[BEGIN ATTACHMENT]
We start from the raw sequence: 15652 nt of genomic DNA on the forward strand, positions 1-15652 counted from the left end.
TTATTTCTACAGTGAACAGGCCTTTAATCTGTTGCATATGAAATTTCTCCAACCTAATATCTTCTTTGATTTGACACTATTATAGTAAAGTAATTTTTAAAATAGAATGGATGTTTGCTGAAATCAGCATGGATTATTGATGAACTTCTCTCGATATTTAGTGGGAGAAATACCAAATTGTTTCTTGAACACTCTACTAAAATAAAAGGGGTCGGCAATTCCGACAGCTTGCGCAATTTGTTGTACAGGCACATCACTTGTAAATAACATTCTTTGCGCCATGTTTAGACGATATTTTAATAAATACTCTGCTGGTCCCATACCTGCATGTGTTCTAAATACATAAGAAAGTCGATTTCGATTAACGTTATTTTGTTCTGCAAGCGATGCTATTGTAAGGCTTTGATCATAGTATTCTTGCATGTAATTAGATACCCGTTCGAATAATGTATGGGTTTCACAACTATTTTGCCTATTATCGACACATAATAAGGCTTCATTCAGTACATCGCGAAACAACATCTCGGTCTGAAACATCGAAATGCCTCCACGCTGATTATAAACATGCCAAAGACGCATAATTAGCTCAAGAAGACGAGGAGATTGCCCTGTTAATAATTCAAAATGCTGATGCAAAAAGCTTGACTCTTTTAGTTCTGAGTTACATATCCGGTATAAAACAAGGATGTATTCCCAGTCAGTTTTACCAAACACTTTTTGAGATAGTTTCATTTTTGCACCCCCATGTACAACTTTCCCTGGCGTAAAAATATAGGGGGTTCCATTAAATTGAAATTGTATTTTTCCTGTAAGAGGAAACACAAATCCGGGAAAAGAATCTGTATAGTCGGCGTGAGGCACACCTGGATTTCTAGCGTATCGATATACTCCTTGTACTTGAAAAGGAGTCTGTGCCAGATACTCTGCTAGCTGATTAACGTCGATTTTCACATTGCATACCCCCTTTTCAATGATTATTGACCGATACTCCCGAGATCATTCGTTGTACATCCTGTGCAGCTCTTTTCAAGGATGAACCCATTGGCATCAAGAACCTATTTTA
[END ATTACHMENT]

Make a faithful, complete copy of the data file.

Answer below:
We start from the raw sequence: 15652 nt of genomic DNA on the forward strand, positions 1-15652 counted from the left end.
TTATTTCTACAGTGAACAGGCCTTTAATCTGTTGCATATGAAATTTCTCCAACCTAATATCTTCTTTGATTTGACACTATTATAGTAAAGTAATTTTTAAAATAGAATGGATGTTTGCTGAAATCAGCATGGATTATTGATGAACTTCTCTCGATATTTAGTGGGAGAAATACCAAATTGTTTCTTGAACACTCTACTAAAATAAAAGGGGTCGGCAATTCCGACAGCTTGCGCAATTTGTTGTACAGGCACATCACTTGTAAATAACATTCTTTGCGCCATGTTTAGACGATATTTTAATAAATACTCTGCTGGTCCCATACCTGCATGTGTTCTAAATACATAAGAAAGTCGATTTCGATTAACGTTATTTTGTTCTGCAAGCGATGCTATTGTAAGGCTTTGATCATAGTATTCTTGCATGTAATTAGATACCCGTTCGAATAATGTATGGGTTTCACAACTATTTTGCCTATTATCGACACATAATAAGGCTTCATTCAGTACATCGCGAAACAACATCTCGGTCTGAAACATCGAAATGCCTCCACGCTGATTATAAACATGCCAAAGACGCATAATTAGCTCAAGAAGACGAGGAGATTGCCCTGTTAATAATTCAAAATGCTGATGCAAAAAGCTTGACTCTTTTAGTTCTGAGTTACATATCCGGTATAAAACAAGGATGTATTCCCAGTCAGTTTTACCAAACACTTTTTGAGATAGTTTCATTTTTGCACCCCCATGTACAACTTTCCCTGGCGTAAAAATATAGGGGGTTCCATTAAATTGAAATTGTATTTTTCCTGTAAGAGGAAACACAAATCCGGGAAAAGAATCTGTATAGTCGGCGTGAGGCACACCTGGATTTCTAGCGTATCGATATACTCCTTGTACTTGAAAAGGAGTCTGTGCCAGATACTCTGCTAGCTGATTAACGTCGATTTTCACATTGCATACCCCCTTTTCAATGATTATTGACCGATACTCCCGAGATCATTCGTTGTACATCCTGTGCAGCTCTTTTCAAGGATGAACCCATTGGCATCAAGAACCTATTTTA